Before the iPod, there was the Diamond Rio PMP300.
Not that you'd remember.
Launched in 1998, the PMP300 became an instant hit, but then the hype faded faster than Milli Vanilli. One thing, though, was notable about the player. It carried the MAS3507 MP3 decoder chip—a RISC-based digital signal processor with an instruction set optimized for audio compression and decompression.
MAS3507 MP3 Decoder
Manufacturer: Micronas Semiconductor
Category: Amplifiers and Audio
The chip, developed by Micronas (now TDK-Micronas), let the Rio squeeze about a dozen songs into its flash memory. This is laughable by today's standards, but at the time it was just enough to compete with portable CD players, which suffered from a tendency to skip if jostled. The Rio and its successors paved the way for the iPod, and now you can carry thousands of songs—and all of Milli Vanilli's albums and music videos—in your pocket.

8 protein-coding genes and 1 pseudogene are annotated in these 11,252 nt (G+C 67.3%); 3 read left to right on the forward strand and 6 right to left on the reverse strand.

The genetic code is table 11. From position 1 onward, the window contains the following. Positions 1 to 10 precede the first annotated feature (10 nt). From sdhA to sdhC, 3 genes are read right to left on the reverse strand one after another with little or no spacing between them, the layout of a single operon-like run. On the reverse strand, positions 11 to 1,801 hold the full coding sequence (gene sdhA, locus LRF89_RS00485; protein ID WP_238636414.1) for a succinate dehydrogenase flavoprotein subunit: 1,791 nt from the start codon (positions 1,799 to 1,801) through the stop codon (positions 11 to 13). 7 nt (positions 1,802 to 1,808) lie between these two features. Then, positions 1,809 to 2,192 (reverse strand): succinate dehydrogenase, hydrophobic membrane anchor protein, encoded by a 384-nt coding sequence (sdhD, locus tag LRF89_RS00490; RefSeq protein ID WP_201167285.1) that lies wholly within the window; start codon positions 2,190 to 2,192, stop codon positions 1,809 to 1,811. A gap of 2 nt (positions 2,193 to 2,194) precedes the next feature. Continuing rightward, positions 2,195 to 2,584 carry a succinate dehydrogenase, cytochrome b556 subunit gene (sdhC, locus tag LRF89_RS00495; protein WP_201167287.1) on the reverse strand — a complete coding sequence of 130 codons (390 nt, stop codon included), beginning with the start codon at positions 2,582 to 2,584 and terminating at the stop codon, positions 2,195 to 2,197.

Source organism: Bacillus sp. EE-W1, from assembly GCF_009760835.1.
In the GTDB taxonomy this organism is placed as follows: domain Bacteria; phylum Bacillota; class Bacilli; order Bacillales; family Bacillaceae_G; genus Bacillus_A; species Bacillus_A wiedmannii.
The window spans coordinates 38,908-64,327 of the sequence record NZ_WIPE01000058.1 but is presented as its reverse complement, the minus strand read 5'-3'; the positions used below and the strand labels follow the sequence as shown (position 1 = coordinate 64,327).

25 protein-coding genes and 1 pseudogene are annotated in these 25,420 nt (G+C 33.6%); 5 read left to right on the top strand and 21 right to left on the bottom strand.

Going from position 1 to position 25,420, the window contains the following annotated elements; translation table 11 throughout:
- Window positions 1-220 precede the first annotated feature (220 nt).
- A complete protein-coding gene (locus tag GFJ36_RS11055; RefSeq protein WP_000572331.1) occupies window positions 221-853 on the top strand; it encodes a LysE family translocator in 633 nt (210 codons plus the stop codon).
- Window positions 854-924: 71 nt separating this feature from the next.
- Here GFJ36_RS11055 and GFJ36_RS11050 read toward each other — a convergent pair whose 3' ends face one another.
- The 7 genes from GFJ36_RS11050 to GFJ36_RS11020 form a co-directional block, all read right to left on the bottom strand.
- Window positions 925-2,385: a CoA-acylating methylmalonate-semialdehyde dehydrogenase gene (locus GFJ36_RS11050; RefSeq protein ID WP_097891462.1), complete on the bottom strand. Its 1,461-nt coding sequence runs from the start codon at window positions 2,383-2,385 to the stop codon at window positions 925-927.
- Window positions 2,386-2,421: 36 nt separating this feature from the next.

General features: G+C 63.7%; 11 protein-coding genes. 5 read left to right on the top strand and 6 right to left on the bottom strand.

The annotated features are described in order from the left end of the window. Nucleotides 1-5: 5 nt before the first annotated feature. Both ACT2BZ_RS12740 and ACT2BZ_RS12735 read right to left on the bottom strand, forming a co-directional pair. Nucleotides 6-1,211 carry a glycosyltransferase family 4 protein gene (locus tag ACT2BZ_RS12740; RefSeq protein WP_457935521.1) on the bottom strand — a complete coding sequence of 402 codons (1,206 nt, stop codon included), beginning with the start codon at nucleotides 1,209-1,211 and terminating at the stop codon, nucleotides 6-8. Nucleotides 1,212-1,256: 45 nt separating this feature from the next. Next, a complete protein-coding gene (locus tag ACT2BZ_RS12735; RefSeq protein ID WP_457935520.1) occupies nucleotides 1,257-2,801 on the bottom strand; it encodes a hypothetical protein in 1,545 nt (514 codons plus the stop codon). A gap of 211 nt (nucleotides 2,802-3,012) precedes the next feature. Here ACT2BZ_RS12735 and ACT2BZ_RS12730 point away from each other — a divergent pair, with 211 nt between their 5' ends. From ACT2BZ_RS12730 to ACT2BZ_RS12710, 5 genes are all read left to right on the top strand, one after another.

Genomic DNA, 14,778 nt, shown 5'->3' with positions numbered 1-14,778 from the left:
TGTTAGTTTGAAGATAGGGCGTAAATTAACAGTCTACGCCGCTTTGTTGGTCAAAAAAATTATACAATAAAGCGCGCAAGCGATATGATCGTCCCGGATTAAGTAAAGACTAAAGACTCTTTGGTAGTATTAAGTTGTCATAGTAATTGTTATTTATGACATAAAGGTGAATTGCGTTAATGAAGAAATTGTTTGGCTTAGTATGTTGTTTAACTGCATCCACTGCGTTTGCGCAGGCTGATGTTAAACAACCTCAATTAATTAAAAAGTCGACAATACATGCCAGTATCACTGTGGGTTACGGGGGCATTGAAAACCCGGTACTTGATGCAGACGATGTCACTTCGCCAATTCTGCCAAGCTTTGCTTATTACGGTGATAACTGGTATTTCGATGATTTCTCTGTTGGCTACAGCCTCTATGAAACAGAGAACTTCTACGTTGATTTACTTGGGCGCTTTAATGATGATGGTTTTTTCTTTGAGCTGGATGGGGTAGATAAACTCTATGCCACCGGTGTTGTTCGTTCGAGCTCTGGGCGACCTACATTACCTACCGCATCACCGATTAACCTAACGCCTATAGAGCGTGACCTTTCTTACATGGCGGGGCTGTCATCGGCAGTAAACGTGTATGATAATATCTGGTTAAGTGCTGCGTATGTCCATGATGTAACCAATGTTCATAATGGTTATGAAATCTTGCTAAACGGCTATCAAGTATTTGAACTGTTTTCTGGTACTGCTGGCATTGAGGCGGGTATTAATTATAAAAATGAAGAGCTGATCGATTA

As this Micronas design document shows, the MAS3507 was built around doing only one thing well—decoding MPEG Audio Layer III data, a.k.a. MP3 files. Originally developed simply as the storage subsystem for holding the soundtrack of MPEG videos, the MP3 format took on a life of its own. Image: Micronas